In the United States, it is illegal to require an employee to share tips with employees who are not directly involved in customer service. This practice is called unlawful tip pooling and can lead to lawsuits from those who do not receive a portion of the pooled tips. Below is more information about unlawful tip pooling.
What is Unlawful Tip Pooling?
Unlawful tip pooling is the practice of requiring employees who do not customarily receive direct tips, to contribute a portion of their information to a shared pool which will be distributed among employees who work in an occupation where they customarily and directly receive tips. An example of an occupation where employees customarily and directly receive tips is a food server at a restaurant.
There are laws in place to prevent managers and other non-tipped employees from sharing in the tip pool. These laws vary by state, but they typically prohibit supervisors, shift leaders or other managerial staff from participating in the tip pool. These laws also often prohibit employers from taking a percentage of tips to share with employees who do not customarily receive direct tips.
Who is Affected by Unlawful Tip Pooling?
Some states have statutes stating that an employer may require all directly tipped employees, such as servers and bartenders, to participate in tip pools. Other states prohibit the participation of any employees other than those who customarily and directly receive tips.
The Fair Labor Standards Act (FLSA) considers an employer’s tip pooling practices if:
the employer uses tipped employees, most of whom customarily and regularly receive more than $30 a month in tips. The employees who receive tips customarily and regularly receive more than $30 a month in bonuses, or any employee participates in the tip pool.
The FLSA says that managers may not participate in the tip pool. Managers, by definition, are supposed to have managerial responsibilities, which include hiring and firing employees, supervising them, assigning work shifts, etc. If the employer allows managers to participate in the tip pool, however, it is legal.
What is Considered a Tip?
A tip is generally considered a sum of money presented by a customer in recognition of some service performed for him. The definition of what is a tip can vary from state to state, but this federal minimum wage law clarifies that the following are not tips or wages:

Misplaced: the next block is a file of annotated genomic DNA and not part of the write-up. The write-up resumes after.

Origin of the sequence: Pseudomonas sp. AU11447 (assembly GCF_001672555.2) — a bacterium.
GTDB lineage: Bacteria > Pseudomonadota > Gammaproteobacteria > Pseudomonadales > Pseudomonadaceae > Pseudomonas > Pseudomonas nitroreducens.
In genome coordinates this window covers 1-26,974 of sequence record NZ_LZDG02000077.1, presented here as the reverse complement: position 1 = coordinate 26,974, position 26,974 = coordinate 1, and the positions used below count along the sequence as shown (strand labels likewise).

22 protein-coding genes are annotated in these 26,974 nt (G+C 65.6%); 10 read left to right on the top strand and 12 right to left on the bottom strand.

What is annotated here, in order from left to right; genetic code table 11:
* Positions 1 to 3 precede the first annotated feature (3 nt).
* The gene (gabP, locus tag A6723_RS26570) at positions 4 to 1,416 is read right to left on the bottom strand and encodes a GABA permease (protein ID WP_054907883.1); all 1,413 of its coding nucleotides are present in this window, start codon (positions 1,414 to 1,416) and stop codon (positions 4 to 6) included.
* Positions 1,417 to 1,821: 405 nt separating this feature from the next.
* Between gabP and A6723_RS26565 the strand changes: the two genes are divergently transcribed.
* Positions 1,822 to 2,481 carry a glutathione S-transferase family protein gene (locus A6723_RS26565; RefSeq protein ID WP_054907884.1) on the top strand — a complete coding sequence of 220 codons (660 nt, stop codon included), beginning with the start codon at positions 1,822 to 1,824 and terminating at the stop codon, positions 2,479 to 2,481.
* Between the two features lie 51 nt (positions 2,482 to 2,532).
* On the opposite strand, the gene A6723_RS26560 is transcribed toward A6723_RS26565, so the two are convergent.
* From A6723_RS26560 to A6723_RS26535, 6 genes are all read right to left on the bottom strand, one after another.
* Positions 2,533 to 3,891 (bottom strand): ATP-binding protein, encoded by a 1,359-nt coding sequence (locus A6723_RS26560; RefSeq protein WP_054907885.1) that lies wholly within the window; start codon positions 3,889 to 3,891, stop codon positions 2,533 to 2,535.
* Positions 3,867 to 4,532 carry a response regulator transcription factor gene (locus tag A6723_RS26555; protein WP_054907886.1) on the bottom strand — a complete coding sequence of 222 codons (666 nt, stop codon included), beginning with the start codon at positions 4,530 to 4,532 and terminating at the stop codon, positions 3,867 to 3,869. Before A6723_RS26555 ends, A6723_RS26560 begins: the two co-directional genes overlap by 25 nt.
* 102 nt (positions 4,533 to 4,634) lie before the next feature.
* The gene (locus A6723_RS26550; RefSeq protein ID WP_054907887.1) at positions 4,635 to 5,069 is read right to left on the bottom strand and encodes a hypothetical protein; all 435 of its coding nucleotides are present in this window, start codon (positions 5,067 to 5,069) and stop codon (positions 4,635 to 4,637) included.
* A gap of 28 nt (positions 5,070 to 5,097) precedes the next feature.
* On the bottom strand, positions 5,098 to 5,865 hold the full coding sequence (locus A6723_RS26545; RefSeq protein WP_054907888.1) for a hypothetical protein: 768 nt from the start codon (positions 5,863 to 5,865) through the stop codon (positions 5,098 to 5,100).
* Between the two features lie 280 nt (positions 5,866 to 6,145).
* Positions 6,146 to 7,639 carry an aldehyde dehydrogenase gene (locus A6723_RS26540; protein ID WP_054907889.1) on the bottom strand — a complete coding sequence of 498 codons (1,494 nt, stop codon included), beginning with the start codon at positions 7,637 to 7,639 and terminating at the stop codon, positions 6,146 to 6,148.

cashback received when you pay with cash or credit instead of a tip;
charges added to credit card bills for goods or services that are more than the amount of the actual bill, stating that this charge is a “service charge” and then distributing it to employees;
the value of any non-monetary items exchanged between customers and employees, such as food and drinks.
What are the Consequences of Unlawful Tip Pooling?
The consequences of unlawfully tip pooling employees can vary by state. It is often considered a civil offence that results in audits and fines. Some conditions may allow for criminal prosecution if an employer does not comply with the law.
If an employer requires all directly tipped employees to participate in a tip pool, he is subjecting himself to the FLSA. In this case, the risk of being sued by any participating employee or even a customer who feels that they did not receive enough tips because of unlawful tip pooling may be too significant for the employer. If an employer does not follow proper regulations in his tip pooling practices, he may be found guilty of violating the FLSA or other applicable state laws.
If you believe that your employer requires you to participate in an unlawful tip pool, speak with an attorney or contact the Department of Labor. You may be eligible for compensation for any unpaid wages due to participating in tip pools or other tip violations.
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